Philip Oxhorn (McGill University) opened the second panel, entitled "Challenges for Citizenship," by arguing that democracy in Latin America has been shaped by authoritarian-influenced neopluralism – which has adversely affected citizenship through growing economic insecurity, growing physical insecurity, and the fragmentation of civil society. As a way of combating such obstacles to citizenship development, relationships between leaders and electors must be reevaluated and improved; that is, citizens must be viewed as agents of mediation and change, and not as objects of elite political designs. Roderic Camp (Claremont McKenna College) presented his perspective of citizenship by discussing the socio-political gender gap among Mexicans and Mexican-Americans. He argued that the internalization of insecurity and inequality has had an effect upon national politics vis-à-vis popular notions of what democracy should entail. In particular, he stressed that political trust and expectations in Mexico appear to be linked to concepts of procedural democracy. Through the use of this case study, Camp argued in that global analyses of democratic growth and citizenship need to take into consideration the nature and development of specific societies. Luis Bitencourt (Woodrow Wilson International Center for Scholars) made a similar case in his discussion of urban crime in Brazil, noting that any suggestions for improved public policy must take into consideration the social realities of the country and its diverse cities. Christopher Sabatini (National Endowment for Democracy) commented on the three presentations, highlighting the common threads among them. He noted that issues related to state-centric democracy, interest articulation, and citizen obligation were each addressed as challenges for citizenship in unique ways by the panelists. In response, he argued for continued and expanded ground-up action by citizens, so as to enable the growth of a greater sense of responsibility among citizens in Latin America.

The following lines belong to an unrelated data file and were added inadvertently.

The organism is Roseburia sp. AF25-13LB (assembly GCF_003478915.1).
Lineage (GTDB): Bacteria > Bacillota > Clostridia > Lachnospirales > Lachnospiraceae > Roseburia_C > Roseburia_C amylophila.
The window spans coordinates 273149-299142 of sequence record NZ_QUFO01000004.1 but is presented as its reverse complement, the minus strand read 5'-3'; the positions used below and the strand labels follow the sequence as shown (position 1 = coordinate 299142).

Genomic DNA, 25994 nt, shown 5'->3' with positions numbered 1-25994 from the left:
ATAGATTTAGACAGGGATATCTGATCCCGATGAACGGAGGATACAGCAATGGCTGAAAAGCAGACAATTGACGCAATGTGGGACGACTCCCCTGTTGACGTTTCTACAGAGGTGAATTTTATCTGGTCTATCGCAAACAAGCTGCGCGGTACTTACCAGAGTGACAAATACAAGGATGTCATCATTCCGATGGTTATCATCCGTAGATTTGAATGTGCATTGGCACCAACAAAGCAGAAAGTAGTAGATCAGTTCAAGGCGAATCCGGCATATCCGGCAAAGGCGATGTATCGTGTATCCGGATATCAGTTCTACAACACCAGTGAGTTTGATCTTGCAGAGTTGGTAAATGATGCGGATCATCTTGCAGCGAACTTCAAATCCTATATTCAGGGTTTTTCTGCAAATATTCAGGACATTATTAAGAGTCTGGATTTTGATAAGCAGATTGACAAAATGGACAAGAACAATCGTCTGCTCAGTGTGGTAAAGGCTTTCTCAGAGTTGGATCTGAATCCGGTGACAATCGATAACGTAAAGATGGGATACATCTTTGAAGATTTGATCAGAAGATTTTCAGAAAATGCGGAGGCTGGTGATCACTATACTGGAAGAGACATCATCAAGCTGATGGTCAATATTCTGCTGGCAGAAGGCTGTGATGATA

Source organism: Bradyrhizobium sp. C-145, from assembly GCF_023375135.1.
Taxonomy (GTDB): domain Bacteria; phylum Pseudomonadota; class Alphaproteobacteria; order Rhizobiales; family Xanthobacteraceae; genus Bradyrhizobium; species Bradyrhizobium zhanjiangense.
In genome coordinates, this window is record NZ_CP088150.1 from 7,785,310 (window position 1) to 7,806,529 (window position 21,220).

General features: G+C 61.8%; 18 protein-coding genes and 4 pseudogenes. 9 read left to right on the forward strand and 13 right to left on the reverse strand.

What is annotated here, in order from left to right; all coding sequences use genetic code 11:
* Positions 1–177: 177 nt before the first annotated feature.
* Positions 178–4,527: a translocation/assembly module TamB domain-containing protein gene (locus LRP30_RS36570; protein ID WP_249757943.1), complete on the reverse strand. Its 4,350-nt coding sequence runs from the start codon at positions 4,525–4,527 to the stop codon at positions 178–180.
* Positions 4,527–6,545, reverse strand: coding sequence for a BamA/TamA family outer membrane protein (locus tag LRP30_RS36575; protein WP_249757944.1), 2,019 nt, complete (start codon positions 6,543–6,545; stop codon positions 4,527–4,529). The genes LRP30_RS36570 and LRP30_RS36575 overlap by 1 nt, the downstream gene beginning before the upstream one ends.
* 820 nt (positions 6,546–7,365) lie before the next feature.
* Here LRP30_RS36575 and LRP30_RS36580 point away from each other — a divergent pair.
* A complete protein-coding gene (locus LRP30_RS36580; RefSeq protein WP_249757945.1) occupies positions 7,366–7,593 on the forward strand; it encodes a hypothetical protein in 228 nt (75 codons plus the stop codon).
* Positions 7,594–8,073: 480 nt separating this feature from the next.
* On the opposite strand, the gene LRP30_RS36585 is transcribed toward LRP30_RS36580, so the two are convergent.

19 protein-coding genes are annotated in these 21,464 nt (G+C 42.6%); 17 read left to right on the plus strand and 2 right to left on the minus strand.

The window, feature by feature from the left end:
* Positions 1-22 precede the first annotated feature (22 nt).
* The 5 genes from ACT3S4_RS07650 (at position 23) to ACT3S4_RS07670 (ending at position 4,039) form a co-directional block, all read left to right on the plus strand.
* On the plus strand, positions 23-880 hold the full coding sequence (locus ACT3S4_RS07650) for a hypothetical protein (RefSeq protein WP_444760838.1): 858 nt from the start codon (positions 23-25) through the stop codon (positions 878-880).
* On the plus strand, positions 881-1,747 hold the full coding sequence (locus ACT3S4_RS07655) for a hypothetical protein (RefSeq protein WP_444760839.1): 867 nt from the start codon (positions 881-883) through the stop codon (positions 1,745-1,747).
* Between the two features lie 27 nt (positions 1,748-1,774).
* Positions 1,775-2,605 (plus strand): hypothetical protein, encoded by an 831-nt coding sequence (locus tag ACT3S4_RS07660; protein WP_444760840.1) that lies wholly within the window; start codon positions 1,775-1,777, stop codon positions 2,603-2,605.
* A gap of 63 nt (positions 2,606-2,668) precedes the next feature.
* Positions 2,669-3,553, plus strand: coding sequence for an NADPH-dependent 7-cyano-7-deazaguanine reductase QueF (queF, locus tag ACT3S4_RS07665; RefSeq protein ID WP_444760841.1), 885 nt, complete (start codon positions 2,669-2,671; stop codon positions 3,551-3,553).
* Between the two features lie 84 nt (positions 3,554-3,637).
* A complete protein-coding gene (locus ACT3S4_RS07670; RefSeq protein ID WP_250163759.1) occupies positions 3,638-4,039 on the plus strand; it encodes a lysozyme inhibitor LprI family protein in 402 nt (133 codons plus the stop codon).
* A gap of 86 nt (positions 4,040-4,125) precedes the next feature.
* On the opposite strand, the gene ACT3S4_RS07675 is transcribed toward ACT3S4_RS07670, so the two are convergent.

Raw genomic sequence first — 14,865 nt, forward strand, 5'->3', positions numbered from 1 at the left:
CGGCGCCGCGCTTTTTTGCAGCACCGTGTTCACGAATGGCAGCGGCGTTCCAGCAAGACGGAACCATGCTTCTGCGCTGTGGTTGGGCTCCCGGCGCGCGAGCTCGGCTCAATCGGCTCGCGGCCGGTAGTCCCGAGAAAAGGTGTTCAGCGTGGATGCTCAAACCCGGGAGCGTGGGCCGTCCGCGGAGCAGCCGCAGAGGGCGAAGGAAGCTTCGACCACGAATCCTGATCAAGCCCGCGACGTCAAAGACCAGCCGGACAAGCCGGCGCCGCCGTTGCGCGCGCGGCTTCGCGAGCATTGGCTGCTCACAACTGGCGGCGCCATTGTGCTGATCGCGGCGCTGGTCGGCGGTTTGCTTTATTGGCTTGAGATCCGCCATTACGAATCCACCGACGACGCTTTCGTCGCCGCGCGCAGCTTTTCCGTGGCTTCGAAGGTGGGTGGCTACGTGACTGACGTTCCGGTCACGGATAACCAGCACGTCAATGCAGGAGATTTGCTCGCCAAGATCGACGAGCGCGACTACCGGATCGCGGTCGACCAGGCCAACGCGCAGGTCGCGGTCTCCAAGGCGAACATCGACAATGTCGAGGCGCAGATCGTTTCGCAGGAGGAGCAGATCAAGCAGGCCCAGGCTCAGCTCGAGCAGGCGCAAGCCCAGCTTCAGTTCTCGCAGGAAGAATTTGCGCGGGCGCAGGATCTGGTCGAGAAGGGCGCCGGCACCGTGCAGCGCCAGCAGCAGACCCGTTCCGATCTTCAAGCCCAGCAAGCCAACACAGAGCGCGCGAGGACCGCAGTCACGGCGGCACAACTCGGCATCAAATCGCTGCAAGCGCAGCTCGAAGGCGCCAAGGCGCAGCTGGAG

The third and final panel of the conference, entitled "Promoting Active Citizenship," included panelists representing citizenship advocacy from three Latin American countries and the United States. Carmen Beatriz Ruíz (Ombudsman, Bolivia), Carlos March (Poder Ciudadano, Argentina), César Montúfar (Participación Ciudadana, Ecuador), and Harry C. Boyte (Center for Democracy and Citizenship, University of Minnesota) each brought their experience to the panel discussion. Ruíz argued in her presentation that it is fundamental to build bridges of communication between a government and its citizens, in order to formulate mechanisms capable of responding effectively to citizen complaints. She nevertheless maintained a practical view of state-citizen relations, noting that problematic aspects of citizenship (i.e. how certain issues and rights are perceived by the state and the citizen) will require significant dialogue and interaction for adequate resolution. Carlos March argued that people do not, at present, trust justice systems or political parties in Argentina. As a result, he noted that broad disillusionment is a key factor influencing the current "crisis of democracy" in the country. In César Montúfar's view, parties have attempted to re-legitimize themselves at the local level in Ecuador. Ecuadorian democracy currently suffers because political actors have privileged access to the state, and many leaders legitimize their influence by claiming to represent the interests of the people. Montúfar recommended that the solution is effective representative government via active citizenship. Yet limits to active citizenship are present and need to be addressed by all political actors: they include a lack of transparency and state accountability, as well as poverty and inequality. Harry C. Boyte, in his commentary on the presentations, argued that scholars and policy-makers need to break free from traditional categories of analysis with reference to democracy and citizenship. He noted that democracy should be closely scrutinized, and indeed problematized, if we are to move forward with new strategies for fully engaging citizens.